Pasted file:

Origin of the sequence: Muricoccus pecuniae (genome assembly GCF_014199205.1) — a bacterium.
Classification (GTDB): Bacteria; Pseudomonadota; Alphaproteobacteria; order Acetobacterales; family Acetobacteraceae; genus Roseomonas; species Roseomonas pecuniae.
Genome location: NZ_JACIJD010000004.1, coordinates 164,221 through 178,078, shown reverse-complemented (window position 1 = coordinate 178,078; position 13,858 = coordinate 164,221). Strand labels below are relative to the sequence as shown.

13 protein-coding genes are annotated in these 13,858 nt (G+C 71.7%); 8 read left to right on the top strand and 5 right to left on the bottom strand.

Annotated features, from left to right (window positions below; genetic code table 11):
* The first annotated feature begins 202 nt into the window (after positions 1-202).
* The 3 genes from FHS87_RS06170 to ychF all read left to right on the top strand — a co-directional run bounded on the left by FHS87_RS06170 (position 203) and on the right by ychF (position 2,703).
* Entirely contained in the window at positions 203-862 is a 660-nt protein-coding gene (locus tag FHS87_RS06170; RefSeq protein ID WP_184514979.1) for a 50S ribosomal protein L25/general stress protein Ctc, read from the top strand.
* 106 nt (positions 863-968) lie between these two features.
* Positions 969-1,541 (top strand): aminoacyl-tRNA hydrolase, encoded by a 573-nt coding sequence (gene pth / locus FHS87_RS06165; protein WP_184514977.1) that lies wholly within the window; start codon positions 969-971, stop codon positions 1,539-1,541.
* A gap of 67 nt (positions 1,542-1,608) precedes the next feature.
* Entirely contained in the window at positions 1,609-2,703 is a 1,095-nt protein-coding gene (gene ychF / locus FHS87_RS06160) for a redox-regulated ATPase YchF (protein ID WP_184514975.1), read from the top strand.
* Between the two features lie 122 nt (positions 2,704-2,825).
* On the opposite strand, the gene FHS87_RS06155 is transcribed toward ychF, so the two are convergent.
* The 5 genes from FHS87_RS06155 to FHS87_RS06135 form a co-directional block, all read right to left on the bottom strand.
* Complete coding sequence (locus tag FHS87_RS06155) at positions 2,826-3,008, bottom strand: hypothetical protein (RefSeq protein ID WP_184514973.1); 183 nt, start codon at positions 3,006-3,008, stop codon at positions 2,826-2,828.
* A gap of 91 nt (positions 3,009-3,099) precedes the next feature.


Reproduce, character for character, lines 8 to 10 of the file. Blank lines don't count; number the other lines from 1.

* Entirely contained in the window at positions 203-862 is a 660-nt protein-coding gene (locus tag FHS87_RS06170; RefSeq protein ID WP_184514979.1) for a 50S ribosomal protein L25/general stress protein Ctc, read from the top strand.
* 106 nt (positions 863-968) lie between these two features.
* Positions 969-1,541 (top strand): aminoacyl-tRNA hydrolase, encoded by a 573-nt coding sequence (gene pth / locus FHS87_RS06165; protein WP_184514977.1) that lies wholly within the window; start codon positions 969-971, stop codon positions 1,539-1,541.